Starring: Jaideep Ahlawat, Aakash Dahiya, Vansh Bhardwaj, Shadab Kamal, Jatin Sarna, Chandrachoor Rai
Directed by Zeishan Qadri
There is a reason why Uttar Pradesh is called ulta pradesh. Everything here has a way of going topsy turvy. Even crime has a habit of going off-the-mark. Meeruthiya Gangsters, despite the stylistic hat tip to Tarantino and familiar gangster film cliches, works mainly because it is so well rooted in West Ulta Pradesh. The acute sense of locale lifts it above banalities; its real feel goes way beyond just getting the ostentatious Noida homes and ubiquitous Jain Shikanji stalls right. Meerut, the next door neighbour of Delhi-NCR, keeps coming into the capital and going back. It comes for work in chartered buses and trains during the week and in cars to infiltrate the malls on Delhi’s fringes on weekends. And it is also the backbone of NCR’s petty crime industry—Noida (nay, Nyodda) and Greater Noida to be specific. The criminals who operate with hockey sticks as well as guns, insisting on golgappa with extra ‘meethi chutney’. It’s a slice of this demographic that is interesting. It’s about lives caught between rural roots and urban aspirations, about going to Nauchandi Ka Mela and to Noida malls for dates, about studying little but hoping to get good jobs. The characters, their clumsy machismo, the blatant swagger, the poker-faced humour and risque one-liners; the rough, the raw and the ribald are engagingly portrayed here. And in this patriarchal, uber male world it’s the morally compromised, spunky women who stand out. Women who are called ‘setting’ and ‘piece’ but who have no qualms about eloping with their men, women who might be sidestepped but who will still fight for their share of loot. There are some known and some not-so-well known actors who work as a team to bring the west UP kidnapping and extortion world alive with energy and quirkiness. Each character makes a mark, like the blond Sanjay Foreigner, played by Jatin Sarna.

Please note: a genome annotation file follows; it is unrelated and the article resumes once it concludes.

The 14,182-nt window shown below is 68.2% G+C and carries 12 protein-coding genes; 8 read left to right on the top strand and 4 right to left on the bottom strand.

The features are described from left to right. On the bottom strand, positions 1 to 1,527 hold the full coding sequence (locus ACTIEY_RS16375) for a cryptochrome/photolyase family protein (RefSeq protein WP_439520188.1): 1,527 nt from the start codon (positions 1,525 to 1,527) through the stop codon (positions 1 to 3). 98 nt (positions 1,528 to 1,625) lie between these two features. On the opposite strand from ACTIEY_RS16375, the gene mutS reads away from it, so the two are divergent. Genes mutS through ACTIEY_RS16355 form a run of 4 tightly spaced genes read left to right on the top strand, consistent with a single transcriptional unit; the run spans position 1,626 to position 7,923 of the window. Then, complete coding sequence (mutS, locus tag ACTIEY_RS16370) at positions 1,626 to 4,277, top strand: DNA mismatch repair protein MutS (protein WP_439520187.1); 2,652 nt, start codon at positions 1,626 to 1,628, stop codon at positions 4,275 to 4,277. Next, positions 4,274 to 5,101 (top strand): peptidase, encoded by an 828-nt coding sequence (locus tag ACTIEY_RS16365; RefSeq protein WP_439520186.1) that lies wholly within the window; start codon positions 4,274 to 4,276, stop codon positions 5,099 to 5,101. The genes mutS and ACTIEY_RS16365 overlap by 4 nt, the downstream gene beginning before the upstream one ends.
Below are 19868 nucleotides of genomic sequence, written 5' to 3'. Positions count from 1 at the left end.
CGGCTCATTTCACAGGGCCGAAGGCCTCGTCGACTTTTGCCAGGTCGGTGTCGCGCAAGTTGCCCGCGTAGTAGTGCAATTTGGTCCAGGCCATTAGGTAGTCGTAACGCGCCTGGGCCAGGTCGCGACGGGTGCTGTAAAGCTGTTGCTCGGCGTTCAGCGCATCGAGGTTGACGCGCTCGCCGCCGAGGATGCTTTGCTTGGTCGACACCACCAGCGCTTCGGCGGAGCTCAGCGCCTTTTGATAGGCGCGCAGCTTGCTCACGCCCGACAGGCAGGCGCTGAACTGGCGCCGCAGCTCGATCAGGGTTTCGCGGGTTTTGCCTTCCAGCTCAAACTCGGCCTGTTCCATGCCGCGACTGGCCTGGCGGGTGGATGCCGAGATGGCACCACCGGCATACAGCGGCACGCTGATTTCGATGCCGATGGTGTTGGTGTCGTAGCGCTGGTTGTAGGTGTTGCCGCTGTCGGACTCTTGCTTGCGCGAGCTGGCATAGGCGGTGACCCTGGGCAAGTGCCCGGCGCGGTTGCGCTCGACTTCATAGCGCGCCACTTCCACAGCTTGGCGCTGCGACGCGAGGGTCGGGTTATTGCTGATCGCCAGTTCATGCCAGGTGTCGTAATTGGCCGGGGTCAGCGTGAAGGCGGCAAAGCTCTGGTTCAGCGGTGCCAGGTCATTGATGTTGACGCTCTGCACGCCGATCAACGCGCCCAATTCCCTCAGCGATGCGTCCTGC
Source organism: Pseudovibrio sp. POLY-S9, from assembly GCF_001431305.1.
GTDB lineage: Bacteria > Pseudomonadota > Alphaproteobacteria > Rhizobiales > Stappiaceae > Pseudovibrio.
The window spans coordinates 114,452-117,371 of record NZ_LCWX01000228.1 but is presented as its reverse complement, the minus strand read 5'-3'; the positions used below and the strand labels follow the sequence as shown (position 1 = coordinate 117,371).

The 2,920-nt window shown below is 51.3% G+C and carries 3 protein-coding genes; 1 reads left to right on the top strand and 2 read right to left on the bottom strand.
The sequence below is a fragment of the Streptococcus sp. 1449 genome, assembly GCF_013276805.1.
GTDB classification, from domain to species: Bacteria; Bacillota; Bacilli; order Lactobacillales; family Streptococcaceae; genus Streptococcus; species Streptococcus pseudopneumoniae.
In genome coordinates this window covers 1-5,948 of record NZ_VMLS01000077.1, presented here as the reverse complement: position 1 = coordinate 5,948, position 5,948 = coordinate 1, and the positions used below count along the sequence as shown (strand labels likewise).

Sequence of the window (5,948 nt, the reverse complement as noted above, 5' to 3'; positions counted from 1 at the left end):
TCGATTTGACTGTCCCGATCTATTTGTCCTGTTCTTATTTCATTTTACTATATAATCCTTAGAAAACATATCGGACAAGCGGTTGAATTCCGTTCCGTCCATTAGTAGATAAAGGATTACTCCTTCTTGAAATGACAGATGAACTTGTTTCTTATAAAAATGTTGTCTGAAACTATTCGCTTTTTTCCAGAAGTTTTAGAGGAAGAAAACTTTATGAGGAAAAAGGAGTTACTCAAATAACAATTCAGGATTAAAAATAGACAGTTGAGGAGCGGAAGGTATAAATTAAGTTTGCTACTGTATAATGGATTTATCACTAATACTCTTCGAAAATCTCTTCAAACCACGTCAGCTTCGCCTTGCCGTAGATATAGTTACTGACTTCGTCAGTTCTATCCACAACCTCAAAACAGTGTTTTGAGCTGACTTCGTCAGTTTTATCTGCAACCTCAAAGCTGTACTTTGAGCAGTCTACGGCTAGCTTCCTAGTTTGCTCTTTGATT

There are some wonderfully real and comic scenes. The bumbling kidnappers fighting over a car accident with the very man they have to kidnap, a criminal saying no to a shootout because it clashes with a cricket match. That deadpan way in which petty criminal Sanjay Mishra explains to cop Mukul Dev on why he was running away from him: “Geyser on tha”. Or a gang leader applying nailpolish on his girl’s feet. Only in Meerut would you find someone presenting an LED TV wrapped up in a newspaper or someone landing in the lockup for stealing a helmet—small details which elicit chuckles.
Yes, these vignettes may seem disjointed at the start but come together well to give a coherent picture of Delhi’s borders. Perhaps it’s to do with the fact that I also live on the fringes, but it’s after a long time that I so enjoyed a gangster film.